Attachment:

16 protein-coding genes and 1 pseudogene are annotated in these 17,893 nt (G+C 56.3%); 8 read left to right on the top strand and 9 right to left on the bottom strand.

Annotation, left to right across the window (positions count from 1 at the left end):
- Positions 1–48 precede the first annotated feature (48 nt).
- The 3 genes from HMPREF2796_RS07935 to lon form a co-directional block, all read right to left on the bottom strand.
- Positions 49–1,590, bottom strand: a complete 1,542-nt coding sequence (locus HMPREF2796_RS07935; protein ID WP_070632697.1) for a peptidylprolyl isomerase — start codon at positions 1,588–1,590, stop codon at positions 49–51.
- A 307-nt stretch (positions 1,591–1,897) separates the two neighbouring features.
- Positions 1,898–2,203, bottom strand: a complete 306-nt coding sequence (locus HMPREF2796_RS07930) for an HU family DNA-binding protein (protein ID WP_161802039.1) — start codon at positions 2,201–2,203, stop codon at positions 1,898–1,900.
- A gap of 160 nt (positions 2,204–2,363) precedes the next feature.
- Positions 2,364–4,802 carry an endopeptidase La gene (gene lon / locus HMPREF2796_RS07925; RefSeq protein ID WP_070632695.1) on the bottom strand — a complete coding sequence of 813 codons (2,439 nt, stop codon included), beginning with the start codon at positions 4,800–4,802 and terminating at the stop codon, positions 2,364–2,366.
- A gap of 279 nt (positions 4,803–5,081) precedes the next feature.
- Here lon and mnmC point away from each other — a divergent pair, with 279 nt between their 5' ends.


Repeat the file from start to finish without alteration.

16 protein-coding genes and 1 pseudogene are annotated in these 17,893 nt (G+C 56.3%); 8 read left to right on the top strand and 9 right to left on the bottom strand.

Annotation, left to right across the window (positions count from 1 at the left end):
- Positions 1–48 precede the first annotated feature (48 nt).
- The 3 genes from HMPREF2796_RS07935 to lon form a co-directional block, all read right to left on the bottom strand.
- Positions 49–1,590, bottom strand: a complete 1,542-nt coding sequence (locus HMPREF2796_RS07935; protein ID WP_070632697.1) for a peptidylprolyl isomerase — start codon at positions 1,588–1,590, stop codon at positions 49–51.
- A 307-nt stretch (positions 1,591–1,897) separates the two neighbouring features.
- Positions 1,898–2,203, bottom strand: a complete 306-nt coding sequence (locus HMPREF2796_RS07930) for an HU family DNA-binding protein (protein ID WP_161802039.1) — start codon at positions 2,201–2,203, stop codon at positions 1,898–1,900.
- A gap of 160 nt (positions 2,204–2,363) precedes the next feature.
- Positions 2,364–4,802 carry an endopeptidase La gene (gene lon / locus HMPREF2796_RS07925; RefSeq protein ID WP_070632695.1) on the bottom strand — a complete coding sequence of 813 codons (2,439 nt, stop codon included), beginning with the start codon at positions 4,800–4,802 and terminating at the stop codon, positions 2,364–2,366.
- A gap of 279 nt (positions 4,803–5,081) precedes the next feature.
- Here lon and mnmC point away from each other — a divergent pair, with 279 nt between their 5' ends.